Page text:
Barry Smith: Irrelativity | AspenTimes.com
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Barry Smith: Irrelativity

Barry Smith
The Aspen Times
Aspen CO, Colorado

My lack of sports knowledge is astounding. I’m just not a sports guy. But that doesn’t mean I can’t appreciate a good sports story.

Settle in, everybody …

Back in 1970, Pittsburgh Pirates pitcher Dock Ellis had a day off, so he took some LSD, only to realize too late that it WASN’T his day off. Six hours later he was on the mound, tripping and pitching.

“I can only remember bits and pieces of the game,” Ellis recounts in his autobiography, “In the Country of Baseball.”

“I was psyched, I had a feeling of euphoria. I was zeroed in on the catcher’s glove. The ball was small sometimes, the ball was large sometimes; sometimes I saw the catcher, sometimes I didn’t.”

He pitched a no-hitter that day.

True story, and one that always makes me think back on my own brief LSD-enhanced athletic career.

OK, settle in again …

London, 1989. I have a day off. Actually, I have several years off, so I take some LSD. A friend and I are wandering around London when, surprise, it starts to rain. We duck in to, surprise, a pub. A pub with weird, melty people sitting on stools. Oh dear …

We order beer, because clearly we aren’t quite inebriated enough, and make our way to the pool table. With some difficulty I rack the balls, choose a cue that doesn’t turn into a snake when I grab it, and we play a game. The balls are little lumps of dripping color streaking across the bright green background. We’re probably giggling.

Funny thing is, each time I go to shoot, I can see the geometry of the table, all laid out in a grid. I can see the projected path of the cue ball and the ball I’m attempting to sink. It’s all laid out before me, exactly what to do, in full color. Weird. I win the game.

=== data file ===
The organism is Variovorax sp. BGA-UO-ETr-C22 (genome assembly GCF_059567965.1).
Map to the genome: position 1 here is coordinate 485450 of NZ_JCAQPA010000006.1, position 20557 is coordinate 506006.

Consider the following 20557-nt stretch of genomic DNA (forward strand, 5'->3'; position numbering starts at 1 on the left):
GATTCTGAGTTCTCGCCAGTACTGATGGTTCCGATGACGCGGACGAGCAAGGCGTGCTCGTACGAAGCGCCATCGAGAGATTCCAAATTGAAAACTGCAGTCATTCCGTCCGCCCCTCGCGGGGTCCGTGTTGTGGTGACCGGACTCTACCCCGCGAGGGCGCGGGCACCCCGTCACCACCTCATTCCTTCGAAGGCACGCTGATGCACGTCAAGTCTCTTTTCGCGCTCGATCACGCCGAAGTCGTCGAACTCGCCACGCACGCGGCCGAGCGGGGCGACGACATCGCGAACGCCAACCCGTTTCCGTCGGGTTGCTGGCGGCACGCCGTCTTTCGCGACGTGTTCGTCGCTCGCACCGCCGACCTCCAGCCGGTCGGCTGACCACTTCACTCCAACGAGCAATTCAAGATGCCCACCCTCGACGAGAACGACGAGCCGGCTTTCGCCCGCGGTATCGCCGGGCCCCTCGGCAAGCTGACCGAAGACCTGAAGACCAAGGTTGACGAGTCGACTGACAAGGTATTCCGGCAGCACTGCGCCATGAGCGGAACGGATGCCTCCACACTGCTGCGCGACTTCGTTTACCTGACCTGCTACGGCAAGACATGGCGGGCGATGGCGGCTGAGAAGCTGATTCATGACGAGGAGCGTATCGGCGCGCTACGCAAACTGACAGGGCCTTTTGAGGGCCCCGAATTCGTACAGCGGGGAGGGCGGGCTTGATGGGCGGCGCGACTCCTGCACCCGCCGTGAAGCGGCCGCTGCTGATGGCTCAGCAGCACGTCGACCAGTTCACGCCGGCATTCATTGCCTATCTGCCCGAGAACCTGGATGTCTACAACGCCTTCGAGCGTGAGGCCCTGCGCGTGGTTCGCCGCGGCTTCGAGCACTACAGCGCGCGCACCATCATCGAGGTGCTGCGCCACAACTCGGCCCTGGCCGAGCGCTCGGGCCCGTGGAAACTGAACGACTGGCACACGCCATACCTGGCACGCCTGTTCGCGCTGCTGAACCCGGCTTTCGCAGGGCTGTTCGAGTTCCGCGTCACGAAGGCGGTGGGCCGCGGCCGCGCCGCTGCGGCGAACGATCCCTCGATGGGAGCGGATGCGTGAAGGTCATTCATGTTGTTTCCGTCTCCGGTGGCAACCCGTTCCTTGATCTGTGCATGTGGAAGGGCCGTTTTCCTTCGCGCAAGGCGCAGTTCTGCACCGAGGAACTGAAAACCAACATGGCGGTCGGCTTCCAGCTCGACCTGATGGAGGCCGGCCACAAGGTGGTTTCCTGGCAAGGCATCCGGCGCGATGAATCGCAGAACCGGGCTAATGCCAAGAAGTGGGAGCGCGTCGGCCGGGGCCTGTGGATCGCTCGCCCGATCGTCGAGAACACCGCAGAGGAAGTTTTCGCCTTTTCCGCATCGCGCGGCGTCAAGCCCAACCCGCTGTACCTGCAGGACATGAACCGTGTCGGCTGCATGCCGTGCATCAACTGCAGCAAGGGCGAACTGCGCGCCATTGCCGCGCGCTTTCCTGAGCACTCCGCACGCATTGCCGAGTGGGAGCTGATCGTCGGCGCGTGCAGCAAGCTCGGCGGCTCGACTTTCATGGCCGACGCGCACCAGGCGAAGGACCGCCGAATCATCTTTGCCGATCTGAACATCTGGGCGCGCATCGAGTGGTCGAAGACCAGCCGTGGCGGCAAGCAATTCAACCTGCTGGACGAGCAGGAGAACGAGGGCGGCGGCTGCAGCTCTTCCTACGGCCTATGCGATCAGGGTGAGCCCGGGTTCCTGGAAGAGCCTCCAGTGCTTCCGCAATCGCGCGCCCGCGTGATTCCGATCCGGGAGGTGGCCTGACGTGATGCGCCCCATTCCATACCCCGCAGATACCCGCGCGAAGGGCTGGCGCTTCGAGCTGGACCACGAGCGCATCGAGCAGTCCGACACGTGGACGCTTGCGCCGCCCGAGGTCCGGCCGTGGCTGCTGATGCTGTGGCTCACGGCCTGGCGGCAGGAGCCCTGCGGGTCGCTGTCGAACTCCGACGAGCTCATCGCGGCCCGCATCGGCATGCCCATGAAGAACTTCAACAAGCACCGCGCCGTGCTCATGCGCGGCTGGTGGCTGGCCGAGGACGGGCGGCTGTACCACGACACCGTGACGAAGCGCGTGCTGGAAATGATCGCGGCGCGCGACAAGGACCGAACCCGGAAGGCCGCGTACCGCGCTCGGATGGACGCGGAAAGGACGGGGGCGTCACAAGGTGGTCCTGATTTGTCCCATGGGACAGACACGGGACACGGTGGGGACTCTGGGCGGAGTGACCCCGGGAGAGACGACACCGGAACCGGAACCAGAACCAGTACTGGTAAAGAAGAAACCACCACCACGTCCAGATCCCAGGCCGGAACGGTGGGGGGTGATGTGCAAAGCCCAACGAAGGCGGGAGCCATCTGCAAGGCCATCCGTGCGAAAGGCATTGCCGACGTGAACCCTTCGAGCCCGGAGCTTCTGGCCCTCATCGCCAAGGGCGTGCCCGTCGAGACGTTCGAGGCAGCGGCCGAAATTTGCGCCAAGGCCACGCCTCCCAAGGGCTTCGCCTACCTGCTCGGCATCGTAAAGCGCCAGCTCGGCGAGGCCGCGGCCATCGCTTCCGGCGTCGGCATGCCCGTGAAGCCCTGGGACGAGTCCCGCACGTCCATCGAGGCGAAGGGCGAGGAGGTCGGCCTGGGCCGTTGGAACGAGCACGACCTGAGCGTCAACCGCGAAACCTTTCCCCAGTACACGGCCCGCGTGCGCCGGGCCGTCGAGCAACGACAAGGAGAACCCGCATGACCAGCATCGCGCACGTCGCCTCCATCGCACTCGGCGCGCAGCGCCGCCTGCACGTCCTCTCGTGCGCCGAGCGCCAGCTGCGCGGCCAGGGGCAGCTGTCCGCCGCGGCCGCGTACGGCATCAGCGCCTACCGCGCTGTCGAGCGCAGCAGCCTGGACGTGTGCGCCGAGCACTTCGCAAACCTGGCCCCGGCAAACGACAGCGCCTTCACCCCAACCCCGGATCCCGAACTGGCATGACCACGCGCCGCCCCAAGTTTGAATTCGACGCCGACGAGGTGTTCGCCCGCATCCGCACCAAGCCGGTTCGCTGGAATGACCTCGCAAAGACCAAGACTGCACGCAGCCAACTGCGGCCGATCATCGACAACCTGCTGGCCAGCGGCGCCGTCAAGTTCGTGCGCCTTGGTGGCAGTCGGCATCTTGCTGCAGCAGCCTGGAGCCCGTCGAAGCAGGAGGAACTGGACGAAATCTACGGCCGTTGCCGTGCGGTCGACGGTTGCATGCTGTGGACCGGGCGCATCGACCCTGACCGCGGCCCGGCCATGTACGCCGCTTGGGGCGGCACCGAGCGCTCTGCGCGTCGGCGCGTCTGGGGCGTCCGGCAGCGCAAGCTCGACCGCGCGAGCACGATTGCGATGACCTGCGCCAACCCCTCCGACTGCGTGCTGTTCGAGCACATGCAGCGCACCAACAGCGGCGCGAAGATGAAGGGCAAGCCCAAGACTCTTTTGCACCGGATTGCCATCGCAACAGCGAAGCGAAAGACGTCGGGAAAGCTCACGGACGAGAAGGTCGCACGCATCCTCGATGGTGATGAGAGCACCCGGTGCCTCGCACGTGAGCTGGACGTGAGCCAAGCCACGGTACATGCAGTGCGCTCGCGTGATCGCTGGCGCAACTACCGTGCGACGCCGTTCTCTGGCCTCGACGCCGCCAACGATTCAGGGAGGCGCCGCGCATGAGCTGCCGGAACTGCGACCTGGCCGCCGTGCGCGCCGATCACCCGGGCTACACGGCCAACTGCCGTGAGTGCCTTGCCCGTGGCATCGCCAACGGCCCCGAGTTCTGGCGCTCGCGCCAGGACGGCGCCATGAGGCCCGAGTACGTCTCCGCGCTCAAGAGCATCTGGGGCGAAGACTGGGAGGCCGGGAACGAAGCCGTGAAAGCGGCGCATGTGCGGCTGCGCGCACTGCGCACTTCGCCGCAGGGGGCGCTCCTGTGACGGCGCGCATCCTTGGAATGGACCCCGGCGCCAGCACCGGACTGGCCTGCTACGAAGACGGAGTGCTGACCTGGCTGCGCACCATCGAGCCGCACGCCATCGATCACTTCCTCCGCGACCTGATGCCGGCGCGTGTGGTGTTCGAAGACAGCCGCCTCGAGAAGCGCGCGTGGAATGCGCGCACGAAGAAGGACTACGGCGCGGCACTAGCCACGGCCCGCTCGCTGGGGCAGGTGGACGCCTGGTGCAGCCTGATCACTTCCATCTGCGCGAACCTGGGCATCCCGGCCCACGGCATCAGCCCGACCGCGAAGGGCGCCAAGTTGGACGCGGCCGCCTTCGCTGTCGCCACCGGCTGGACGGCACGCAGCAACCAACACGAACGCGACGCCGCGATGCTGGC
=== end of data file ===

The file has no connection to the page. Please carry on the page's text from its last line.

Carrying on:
Meanwhile, one of the regulars has put money on the table. So I play him. And I beat him. Badly.

I’m not a great pool player, but I did play a bit as a kid, so I’m familiar with the game. But I’m not THIS good.

Someone else challenges. I destroy them. This is weird. The instructional grid is more pronounced than ever. I’m in the Dock Ellis zone.

Next challenger, same fate. I can barely stand up straight, but each time I lean over the table I know exactly what to do ” and I do it. And a crowd has gathered. My friend is in the corner, grinning. We’re not playing for money, but these melty people are starting to seem a bit angry to me, as if I’ve stepped in and started hustling them. I try to roll a cigarette while the next challenger racks, but I’m tripping too hard to manage. Yet when it’s time to shoot, I’m Minnesota Freakin’ Fats.

The locals have called in their ringer. He’s good. Almost as good as I am. The game is down to the wire in the most silly dramatic way imaginable. He misses a shot on his last ball, leaving me with a straight-in, gimmie shot on the eight. He throws his cue down in disgust. Everyone in the room groans. I am about to defeat the pub’s last hope of putting me in my place. My friend isn’t grinning anymore. There’s a tension in the room that would be evident even without our LSD-enhanced state. We’re probably going to have to leave in a hurry.

I line up for the kill ” the easiest possible shot. And I blow it. The eight ball bounces around in the pocket and just sits there, ready to be sneezed in to the hole.

The challenger does a double take, picks up his cue, sinks the last ball and the eight easily.

Phew …

My friend and I sink into the background while the next challenger racks. I successfully roll a cigarette. Nobody talks to us. We wait there until the rain stops, then we head back into London, looking for some nonsports-related adventures.


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